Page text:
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I'm looking to build a small particle accelerator for a science fair

  1. Sep 21, 2011 #1
    Oddly enough, it's for a science fair :)

    Anyway, I joined the Science Club at my high school earlier today and I learned that we'll be entering our a science fair, winners of which will go to regionals. I read Michio Kaku's (forgive any misspellings) book Hyperspace and it somewhat motivated me to build one...and the science fair will be my reason. Note: we're expected to bring in the results, processes, and pictures rather than the project itself.

    What source of particles should I use? Something radioactive would be fun...however, I have no desire to have an awkward conversation with the CIA with skeptical nods and "Mhms" between sentences. I'm not entirely sure what I should use. Granted, I haven't done much research

    I'm only looking to accelerate to whatever speeds I can reasonably reach. I don't want it to be very big (a football field is a little to much), but at the same time I want some reportable results. If it could fit into a workshop/garage (it's about 20ft from door to end, so a radius of 5ft should allow plenty of room for movement) I would be a very happy person, but I could do with smaller.

    I'm also concerned about power usage. I don't intend to do anything on the same scale that Kaku did. The size of his experiment shorted the power in his home and his was around the size of a football field. I expect to not come too close to that, but it is still a concern of mine. If anyone had any instructions on how to build a generator (a Van de Graff generator would suffice) I would be pleased...if anyone knew a price range on pre-built ones I would be elated, but I don't have a problem DIYing the whole thing.

    Another thing I'm concerned about are the magnets, but let's not get ahead of ourselves here. I'll need the above information first before I worry about anything else.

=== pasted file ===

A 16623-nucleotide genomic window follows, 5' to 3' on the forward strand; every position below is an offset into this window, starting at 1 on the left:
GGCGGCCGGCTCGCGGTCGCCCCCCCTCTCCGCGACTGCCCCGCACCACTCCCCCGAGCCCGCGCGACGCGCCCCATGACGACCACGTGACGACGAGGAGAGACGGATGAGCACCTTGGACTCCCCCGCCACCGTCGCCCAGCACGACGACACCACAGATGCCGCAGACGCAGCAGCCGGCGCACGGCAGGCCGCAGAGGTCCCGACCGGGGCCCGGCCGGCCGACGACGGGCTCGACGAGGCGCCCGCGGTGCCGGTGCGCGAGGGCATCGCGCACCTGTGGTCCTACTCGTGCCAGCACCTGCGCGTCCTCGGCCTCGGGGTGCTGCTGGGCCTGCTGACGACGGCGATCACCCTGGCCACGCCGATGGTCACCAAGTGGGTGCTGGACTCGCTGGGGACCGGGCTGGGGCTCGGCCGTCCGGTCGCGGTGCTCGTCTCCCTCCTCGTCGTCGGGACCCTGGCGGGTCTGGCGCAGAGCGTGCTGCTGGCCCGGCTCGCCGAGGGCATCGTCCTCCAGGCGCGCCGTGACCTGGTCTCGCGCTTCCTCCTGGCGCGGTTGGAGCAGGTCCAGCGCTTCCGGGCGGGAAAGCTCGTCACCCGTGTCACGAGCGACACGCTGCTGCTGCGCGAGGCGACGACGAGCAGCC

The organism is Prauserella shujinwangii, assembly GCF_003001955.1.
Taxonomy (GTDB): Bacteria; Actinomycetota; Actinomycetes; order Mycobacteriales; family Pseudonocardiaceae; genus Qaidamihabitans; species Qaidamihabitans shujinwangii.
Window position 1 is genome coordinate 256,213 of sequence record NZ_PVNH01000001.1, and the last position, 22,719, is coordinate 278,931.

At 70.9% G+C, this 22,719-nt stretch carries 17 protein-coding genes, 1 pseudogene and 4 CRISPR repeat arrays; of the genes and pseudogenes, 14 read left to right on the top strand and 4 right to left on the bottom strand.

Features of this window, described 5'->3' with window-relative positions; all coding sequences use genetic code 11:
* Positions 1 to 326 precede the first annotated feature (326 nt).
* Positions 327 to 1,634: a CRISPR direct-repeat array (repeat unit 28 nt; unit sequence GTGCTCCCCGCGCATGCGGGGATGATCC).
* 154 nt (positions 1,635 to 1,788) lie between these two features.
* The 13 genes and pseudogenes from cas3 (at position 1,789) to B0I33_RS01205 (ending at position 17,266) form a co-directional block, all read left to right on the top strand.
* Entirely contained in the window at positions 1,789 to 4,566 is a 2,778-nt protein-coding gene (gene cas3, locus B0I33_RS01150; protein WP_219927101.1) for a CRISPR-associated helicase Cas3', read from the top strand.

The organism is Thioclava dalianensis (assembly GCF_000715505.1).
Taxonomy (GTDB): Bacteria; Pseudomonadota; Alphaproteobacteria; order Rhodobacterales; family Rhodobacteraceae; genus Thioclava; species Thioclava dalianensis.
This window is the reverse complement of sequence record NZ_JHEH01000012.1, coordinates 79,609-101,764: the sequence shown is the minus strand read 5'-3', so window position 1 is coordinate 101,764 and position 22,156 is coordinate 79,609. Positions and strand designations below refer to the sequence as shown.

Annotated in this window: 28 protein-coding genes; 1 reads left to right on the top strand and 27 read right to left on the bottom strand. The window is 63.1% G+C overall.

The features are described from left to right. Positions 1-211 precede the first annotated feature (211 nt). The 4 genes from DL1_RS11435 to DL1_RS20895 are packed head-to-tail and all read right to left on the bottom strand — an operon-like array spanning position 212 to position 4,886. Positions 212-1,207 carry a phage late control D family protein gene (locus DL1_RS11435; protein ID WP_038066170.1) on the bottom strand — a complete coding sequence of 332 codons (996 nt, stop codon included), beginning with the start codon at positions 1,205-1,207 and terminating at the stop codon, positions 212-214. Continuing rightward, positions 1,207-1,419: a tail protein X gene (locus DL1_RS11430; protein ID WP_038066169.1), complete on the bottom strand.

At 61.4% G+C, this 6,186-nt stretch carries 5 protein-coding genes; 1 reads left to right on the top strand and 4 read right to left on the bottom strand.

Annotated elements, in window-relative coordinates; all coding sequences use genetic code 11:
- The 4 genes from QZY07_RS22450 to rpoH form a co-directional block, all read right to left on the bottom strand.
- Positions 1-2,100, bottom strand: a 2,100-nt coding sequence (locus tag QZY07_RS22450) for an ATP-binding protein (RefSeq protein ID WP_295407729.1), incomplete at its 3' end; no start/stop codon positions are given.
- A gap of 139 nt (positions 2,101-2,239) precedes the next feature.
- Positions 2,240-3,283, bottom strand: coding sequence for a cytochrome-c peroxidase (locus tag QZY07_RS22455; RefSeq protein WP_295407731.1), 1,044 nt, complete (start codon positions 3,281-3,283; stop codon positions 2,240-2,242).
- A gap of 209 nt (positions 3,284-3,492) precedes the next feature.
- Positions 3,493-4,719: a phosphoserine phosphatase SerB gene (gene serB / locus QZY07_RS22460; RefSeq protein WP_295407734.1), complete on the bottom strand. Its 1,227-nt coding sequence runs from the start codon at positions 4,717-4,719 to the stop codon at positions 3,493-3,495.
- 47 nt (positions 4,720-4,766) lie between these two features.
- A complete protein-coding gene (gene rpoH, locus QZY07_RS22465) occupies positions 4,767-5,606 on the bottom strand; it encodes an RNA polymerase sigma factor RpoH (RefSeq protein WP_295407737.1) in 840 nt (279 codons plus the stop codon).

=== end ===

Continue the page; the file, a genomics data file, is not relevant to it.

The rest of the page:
Note: I may not be able to do this. I've already emailed the head of my region's science fair about my little project for specific rules pertaining to my experiment. I was unable to find anything on the website (most of which dealt with regulations about living experiments), and I'm waiting with bated breath for my restrictions.


    Thanks in advance.
     
  2. jcsd
  3. Sep 21, 2011 #2

    Drakkith

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    I'm a little hesitant for someone like yourself to be working with high voltages and vacuum pressures. The high voltage alone can easily kill you with just a single mistake. Do you have ANY experience with electronics before this?
     
  4. Sep 21, 2011 #3
    This.

    Maybe you could start smaller, like a railgun?
     
  5. Sep 24, 2011 #4
    Sorry for the delayed response. I myself do not have much electrical experience, however I know that my dad does (we remodeled a room next to our deck and he rewired it up to code...by himself) and I intend to have him supervise my electric antics. I also know the safety precautions (e.g. DON'T TOUCH IT) and I have a fair bit of common sense when it comes to things that are lethal.
     
  6. Sep 25, 2011 #5

    Drakkith

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  7. Sep 25, 2011 #6
    The easiest option would be to just use electrons. They can be created with a hot wire (light bulb filament)
    If you want to use radioative materials to create e.g. positive helium ions - also known as alpha particles, you could use polonium 210. A small amount of that stuff can be ordered from amazon. Just search for "static master refill" on amazon.com and you should find it. It's a very strong alpha source (250 microcurie = 9 million decays per second). In fact it's so strong, schools wouldn't get a permit to use it in physics class. It's intended to be used for neutralizing static charges. However if you use that you don't need high voltage since the alpha particles will already have 5MeV when they are produced i.e. they move as fast as if they had been accelerated by 5 million volts.
     
  8. Sep 25, 2011 #7

    Drakkith

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    I seriously do not recommend using any radioactive materials at all. Not only are they hazardous to yourself, a simple mistake or mishandling could expose others as well. And even if it was such a tiny amount that it effectively poses no hazard, I guarantee you that anyone that hears they were exposed to ANY amount of radiation will flip out and probably cause you serious legal problems.
     
  9. Sep 25, 2011 #8
    If you are afraid of legal issues you could also just use a piece of wood. In 1kg of normal wood there are a few thousand decays per second most of which are due to potassium 40. A few percent of these decays even produce antimatter (positrons).
     
  10. Sep 25, 2011 #9
    just wondering. lightning produces antimatter above the clouds. if it were possible to make antimatter right in the accelerator. antimatter anhilates! but is it possible to make antimatter at home, even theorethically.
     
  11. Oct 2, 2011 #10